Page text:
Because the children were ages 9 and 13, the judge gave weight to their preferences, noting that the older daughter was excited about moving to Texas. And while the younger child was attached to the husband and seemed more hesitant about moving, she also liked seeing her stepbrothers and enjoyed previous visits to Texas. Finally, the court found the husband was not able to follow the children to Texas because his business and livelihood were in New Jersey. Based on the foregoing, the Family Part concluded that the wife had a good faith reason for relocating and that doing so would not be inimical to the children’s best interests. Accordingly, it entered an order allowing the relocation on January 22, 2016.

The Appellate Division rejected the husband’s argument that the wife failed to show a good faith reason for the move and that moving would not be detrimental to the children. The Appellate Division explained that the wife’s initial burden was not a particularly heavy one, as it required only a prima facie showing of a good faith reason for the move and that it was not inimical to the children’s interests. A custodial parent can meet this burden by showing: (1) that he or she seeks to move closer to extended family, who will help with childcare; (2) that the child will have comparable opportunities; and (3) that he or she has devised a parenting schedule sufficient for the noncustodial parent to maintain a relationship with the child. Under this standard, the Appellate Division agreed with the lower court’s conclusion that the wife satisfied her burden.

The Appellate Division also rebuffed the husband’s contention that the Family Part should have applied the best-interests-of-the-child standard, explaining that that test only governs those rare instances of truly shared parenting arrangements. Such situations are analyzed under the stricter change-of-custody test, under which the parent seeking to relocate must show that the children’s interests would be better served if he or she were the parent of primary residence. The Appellate Division found that involvement in the daughters’ education and extracurricular activities and overnight parenting time every other weekend did not constitute a de facto shared parenting situation, and the Baures test therefore applied.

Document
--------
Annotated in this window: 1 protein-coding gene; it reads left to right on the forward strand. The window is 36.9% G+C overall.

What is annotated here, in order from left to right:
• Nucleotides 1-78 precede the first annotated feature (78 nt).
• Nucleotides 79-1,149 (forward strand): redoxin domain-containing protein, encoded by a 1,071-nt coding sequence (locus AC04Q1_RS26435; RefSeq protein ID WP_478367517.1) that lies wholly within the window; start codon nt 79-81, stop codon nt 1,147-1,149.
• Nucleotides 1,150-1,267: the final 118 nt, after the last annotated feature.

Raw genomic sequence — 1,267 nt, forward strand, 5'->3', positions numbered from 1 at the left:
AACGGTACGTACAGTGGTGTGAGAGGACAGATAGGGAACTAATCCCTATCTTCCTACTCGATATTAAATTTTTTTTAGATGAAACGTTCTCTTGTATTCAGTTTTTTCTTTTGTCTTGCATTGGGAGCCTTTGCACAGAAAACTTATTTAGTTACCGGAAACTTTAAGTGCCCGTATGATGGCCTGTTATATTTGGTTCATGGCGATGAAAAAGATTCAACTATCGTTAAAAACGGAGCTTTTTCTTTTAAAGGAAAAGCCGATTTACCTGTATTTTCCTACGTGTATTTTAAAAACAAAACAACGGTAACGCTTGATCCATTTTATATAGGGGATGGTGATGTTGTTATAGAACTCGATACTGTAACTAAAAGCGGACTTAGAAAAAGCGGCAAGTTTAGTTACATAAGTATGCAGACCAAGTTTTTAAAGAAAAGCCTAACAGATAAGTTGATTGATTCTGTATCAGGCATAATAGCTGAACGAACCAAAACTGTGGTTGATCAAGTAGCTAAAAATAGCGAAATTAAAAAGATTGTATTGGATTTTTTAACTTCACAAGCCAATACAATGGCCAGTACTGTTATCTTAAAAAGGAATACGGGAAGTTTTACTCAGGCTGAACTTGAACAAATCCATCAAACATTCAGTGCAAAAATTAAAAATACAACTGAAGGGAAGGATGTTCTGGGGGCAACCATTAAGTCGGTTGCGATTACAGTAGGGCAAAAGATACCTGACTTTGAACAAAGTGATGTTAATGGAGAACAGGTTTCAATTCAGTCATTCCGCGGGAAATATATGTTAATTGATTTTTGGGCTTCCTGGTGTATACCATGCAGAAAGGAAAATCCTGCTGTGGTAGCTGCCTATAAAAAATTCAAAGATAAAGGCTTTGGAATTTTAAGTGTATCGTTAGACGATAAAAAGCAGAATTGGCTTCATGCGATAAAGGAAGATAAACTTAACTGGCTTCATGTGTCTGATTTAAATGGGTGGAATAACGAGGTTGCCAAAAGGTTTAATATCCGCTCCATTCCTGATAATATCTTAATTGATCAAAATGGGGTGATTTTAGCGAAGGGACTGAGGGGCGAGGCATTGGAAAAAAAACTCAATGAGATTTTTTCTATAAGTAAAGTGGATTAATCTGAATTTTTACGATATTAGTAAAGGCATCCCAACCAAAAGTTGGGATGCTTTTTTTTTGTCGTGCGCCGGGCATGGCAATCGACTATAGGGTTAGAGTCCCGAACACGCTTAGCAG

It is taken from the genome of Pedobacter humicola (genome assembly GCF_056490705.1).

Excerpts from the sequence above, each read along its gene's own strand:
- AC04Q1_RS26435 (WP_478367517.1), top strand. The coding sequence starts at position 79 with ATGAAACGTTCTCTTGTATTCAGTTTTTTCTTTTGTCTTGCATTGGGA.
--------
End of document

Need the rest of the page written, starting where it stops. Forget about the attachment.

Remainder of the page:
Finally, the Appellate Division declined to remand the case for consideration of the factors set forth in N.J.S.A. 9:2-4, which governs initial custody determinations. The Appellate Division explained that initial custody awards are concerned solely with the children’s best interests, whereas removal cases consider the parents’ needs and desires to determine to what extent they are intertwined with the children’s interests. If removal cases were governed by the pure best-interests analysis, custodial parents would be tethered here while noncustodial parents were free to relocate because the test “would always, or nearly always, break in favor of keeping the child in proximity to two fit parents.” As this was not an initial custody determination, but a removal case in which the primary caretaker sought to relocate, Baures provided the appropriate test, and the Appellate Division thus affirmed the Family Part’s relocation order.

If you have an issue with child custody or relocation, contact the skilled matrimonial attorneys at Sarno da Costa D’Aniello Maceri LLCCall us today at (973) 274-5200.